2. A Lambda is the same as above, but without access to the static x, y which are now out of scope.

Then they discussed "Gstring", which is apparently another Groovy idiom, and not a racy nightclub exhibit. It's some kind of a templating expression language that will fit into a string to replace items.

I asked for the best book/resource to learn Groovy, and was recommended this:

The Definitive Guide to Grails 2, by Greame Roche, which apparently covers Groovy in an appendix which should be read first. Going by what the reviewers say, anyway. 

Then we started discussing Clojure (yes, Clojure the functional language, not to be confused with closures, the functional programming idiom that, when called returns another function)

We talked a bit about how Clojure is so hard to follow/read, at least for us, mere mortals. I remarked about how nice it would be to work with the smart people who DO work in it, for instance the people at Factual. And we got this capper:

"Clojure is ok when the system is small enough to be retained entirely in the head. When it outgrows that, or a mere moral must deal with it, it collapses." A whole lot of wisdom is contained in that epigram.

And for that Wisdom I am Grateful to the GeekBookClub Members &

I Remain,


Wednesday, October 30, 2013

Quick Point on Cucumber

Quick point on Cucumber

Last night we covered the next two chapters of The Cucumber book. These were on Gherkin -- the syntax for specifying Scenarios. It's kind of amazing that the keywords are essentially meaningless! You can actually use an "*" in place of any keywords, with exactly the same results.

We also determined one reason why "the enemy" disliked it. There is no namespace capability within Cucumber. Consequently, it becomes cumbersome proportionally with the increase in Scenarios and Features. At least it throws an error if an ambiguous step definition is created. But as the number of scenarios increases, the time necessary to run also increases.  Which is to say, it doesn't scale well.

Next week -- on Tuesday,  will be the LAJUG main meeting & I hope to see everyone there!

Also next week -- on Monday, will be the Technology Radar Group & I hope to see everyone there as well. :-)

I Remain,


Wednesday, October 23, 2013

Cucumber Word salad

Great attendance & surprises indeed last night at the GeekBookClub, more properly called the LAJUG Study Group.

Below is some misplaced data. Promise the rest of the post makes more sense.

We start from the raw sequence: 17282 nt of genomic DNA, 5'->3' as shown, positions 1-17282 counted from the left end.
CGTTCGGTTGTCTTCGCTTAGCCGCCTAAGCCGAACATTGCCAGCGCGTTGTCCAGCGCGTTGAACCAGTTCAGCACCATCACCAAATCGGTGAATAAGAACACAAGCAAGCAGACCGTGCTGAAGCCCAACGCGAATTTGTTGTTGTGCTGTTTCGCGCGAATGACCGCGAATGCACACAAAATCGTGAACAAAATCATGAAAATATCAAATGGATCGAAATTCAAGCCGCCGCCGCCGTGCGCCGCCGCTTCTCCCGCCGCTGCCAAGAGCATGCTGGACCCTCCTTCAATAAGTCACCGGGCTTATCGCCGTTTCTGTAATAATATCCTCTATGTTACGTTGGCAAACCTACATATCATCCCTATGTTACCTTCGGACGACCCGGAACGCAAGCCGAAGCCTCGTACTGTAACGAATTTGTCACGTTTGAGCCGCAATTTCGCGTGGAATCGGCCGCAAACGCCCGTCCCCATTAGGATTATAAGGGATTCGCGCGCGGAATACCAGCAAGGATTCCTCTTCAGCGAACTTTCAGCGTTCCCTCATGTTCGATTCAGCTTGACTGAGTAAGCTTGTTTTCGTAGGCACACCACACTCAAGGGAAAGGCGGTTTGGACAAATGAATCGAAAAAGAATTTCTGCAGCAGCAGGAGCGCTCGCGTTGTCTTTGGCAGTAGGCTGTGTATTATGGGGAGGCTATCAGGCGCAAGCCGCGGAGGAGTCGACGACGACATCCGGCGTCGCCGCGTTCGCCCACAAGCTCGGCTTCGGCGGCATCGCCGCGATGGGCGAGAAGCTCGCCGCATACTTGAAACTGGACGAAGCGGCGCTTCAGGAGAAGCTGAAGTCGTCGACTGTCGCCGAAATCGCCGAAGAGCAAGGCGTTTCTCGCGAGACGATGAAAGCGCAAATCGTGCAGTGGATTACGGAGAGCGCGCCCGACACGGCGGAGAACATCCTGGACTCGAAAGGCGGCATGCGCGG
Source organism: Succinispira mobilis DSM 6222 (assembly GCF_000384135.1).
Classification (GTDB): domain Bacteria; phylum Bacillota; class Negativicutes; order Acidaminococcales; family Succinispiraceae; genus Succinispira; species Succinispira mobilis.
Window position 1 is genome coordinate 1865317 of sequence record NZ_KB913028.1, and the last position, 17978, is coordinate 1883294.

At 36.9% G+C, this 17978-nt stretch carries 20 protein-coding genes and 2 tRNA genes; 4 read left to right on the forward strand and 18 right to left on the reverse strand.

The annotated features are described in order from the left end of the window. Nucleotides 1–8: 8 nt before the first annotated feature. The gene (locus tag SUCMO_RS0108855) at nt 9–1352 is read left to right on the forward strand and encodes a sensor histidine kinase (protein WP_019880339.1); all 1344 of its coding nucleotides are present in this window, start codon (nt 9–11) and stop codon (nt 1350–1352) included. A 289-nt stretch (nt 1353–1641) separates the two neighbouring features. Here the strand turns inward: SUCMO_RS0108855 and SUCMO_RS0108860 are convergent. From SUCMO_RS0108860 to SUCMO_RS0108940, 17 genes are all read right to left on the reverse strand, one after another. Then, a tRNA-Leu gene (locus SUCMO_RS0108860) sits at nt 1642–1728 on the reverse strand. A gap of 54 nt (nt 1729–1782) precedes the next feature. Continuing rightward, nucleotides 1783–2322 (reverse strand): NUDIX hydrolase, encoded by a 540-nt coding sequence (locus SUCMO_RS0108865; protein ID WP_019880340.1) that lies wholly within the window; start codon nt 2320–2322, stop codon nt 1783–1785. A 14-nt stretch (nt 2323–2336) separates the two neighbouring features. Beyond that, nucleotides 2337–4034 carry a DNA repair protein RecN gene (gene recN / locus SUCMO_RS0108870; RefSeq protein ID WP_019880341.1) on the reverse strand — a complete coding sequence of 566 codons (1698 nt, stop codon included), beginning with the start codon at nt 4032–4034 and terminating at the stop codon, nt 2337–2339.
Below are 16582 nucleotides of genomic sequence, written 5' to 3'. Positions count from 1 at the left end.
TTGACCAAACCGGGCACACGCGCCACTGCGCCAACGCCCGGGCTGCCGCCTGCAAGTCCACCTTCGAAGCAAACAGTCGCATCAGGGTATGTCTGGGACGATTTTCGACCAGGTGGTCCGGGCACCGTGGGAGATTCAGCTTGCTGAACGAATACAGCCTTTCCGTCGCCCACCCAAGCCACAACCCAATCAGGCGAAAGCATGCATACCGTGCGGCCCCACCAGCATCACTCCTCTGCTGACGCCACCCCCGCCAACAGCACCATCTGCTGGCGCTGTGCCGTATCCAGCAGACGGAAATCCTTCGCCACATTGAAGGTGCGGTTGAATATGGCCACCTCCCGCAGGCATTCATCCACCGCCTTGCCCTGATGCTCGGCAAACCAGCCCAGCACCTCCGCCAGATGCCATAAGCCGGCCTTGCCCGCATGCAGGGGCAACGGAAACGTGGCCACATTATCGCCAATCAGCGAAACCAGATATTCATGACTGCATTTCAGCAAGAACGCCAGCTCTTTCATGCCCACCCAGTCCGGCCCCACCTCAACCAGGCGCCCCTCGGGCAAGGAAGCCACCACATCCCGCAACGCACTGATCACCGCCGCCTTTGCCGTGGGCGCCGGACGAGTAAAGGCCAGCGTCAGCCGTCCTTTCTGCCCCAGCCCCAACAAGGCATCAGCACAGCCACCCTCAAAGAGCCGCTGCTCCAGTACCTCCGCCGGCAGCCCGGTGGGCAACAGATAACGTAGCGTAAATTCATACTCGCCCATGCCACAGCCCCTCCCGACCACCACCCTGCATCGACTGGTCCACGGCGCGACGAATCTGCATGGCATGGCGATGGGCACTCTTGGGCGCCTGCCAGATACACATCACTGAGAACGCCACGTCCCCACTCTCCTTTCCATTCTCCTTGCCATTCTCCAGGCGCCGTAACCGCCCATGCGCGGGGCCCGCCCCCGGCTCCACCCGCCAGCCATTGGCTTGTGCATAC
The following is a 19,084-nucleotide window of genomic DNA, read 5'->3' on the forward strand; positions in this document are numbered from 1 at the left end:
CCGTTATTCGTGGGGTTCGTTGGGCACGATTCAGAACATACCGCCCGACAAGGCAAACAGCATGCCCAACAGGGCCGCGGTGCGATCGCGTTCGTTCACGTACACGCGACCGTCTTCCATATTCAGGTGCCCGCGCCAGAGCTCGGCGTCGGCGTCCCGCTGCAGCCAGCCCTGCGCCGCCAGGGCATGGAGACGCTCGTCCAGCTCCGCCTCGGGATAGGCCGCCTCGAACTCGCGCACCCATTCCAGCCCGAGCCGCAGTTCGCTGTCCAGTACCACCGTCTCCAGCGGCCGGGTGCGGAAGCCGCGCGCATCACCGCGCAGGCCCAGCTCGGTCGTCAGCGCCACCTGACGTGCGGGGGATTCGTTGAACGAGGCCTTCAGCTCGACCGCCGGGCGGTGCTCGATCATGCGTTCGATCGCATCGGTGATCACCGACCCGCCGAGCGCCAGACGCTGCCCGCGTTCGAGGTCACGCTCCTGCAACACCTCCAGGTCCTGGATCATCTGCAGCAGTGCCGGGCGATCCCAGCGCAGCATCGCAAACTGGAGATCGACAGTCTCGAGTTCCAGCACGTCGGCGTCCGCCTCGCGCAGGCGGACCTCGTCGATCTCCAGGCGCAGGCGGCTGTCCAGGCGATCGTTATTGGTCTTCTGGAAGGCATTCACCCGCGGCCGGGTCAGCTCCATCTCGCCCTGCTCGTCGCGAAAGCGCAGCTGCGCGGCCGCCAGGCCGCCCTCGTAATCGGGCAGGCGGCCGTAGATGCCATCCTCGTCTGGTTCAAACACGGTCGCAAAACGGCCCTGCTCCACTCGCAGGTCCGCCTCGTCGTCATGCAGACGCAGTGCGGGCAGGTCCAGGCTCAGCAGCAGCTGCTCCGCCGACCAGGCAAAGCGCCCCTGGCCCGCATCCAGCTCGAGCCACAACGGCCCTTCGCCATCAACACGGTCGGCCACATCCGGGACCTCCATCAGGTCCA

We began the new book: The Cucumber Book, seen above.

It's a bit Ruby-esque, but applicable to Java via the download of cucumber-jvm, which I'll need to investigate.

So, I got my MacBookProRetina loaded up with Ruby as a prerequisite for the Cucumber install, and followed the appendix without serious issue to get a working cucumber installation up to try things out. And I entered the first bits of chapter two's "First Taste," and got the same results.

Apparently, the whole Cucumber/BDD -- or Behavior Driven Development -- is based around attempting to provide a communication tool that can involve business people as well as developers in producing executable specifications.

To begin with Cucumber is a command line tool.

That's cool, to the inner Hacker that constitutes TheHackerCIO, because GUIs are for those who can't Hack. Your mileage may vary.


There is a sort of word salad of technical terms in the cucumber suite, so here is a quick glossary ...

feature is  a flat file that contains plain-text, ordinary language descriptions of one or more scenarios.

A scenario is a list of steps for Cucumber to work through. These scenarios must follow a particular syntax so that Cucumber can work through them.

Gherkin is the name for the syntactical rules required of the scenarios. Gherkin uses keywords such as Feature, Scenario, Given, When, and Then to provide the needed structure to the DSL.

The steps, or step-definitions are where Ruby programs actually get bound to the specification, thus making them executable.

The essential point of all this is to make it possible for business -- that it, non-technical -- people to get involved in writing acceptance tests. That seems like a good thing.

The big surprise in last nights discussion was in one new, first-time attendee. Newcomers are freely and warmly welcomed at our book club; at whatever level and from whatever technology background. And this newcomer was already very familiar with both Ruby and Cucumber!

So, instead of a discussion among people all eager to learn a new technology, we had an interaction with someone who already new and HATED the technology! That was a twist! This person was coming to try to see whether she could be convinced of the value of Cucumber from the Pragmatic Programmer book!

We spent quite a bit of time trying to understand what her issue was with the tool, and we all quite happily viewed a demo of how Cucumber works, which she whipped up for us on her Macbook and ran.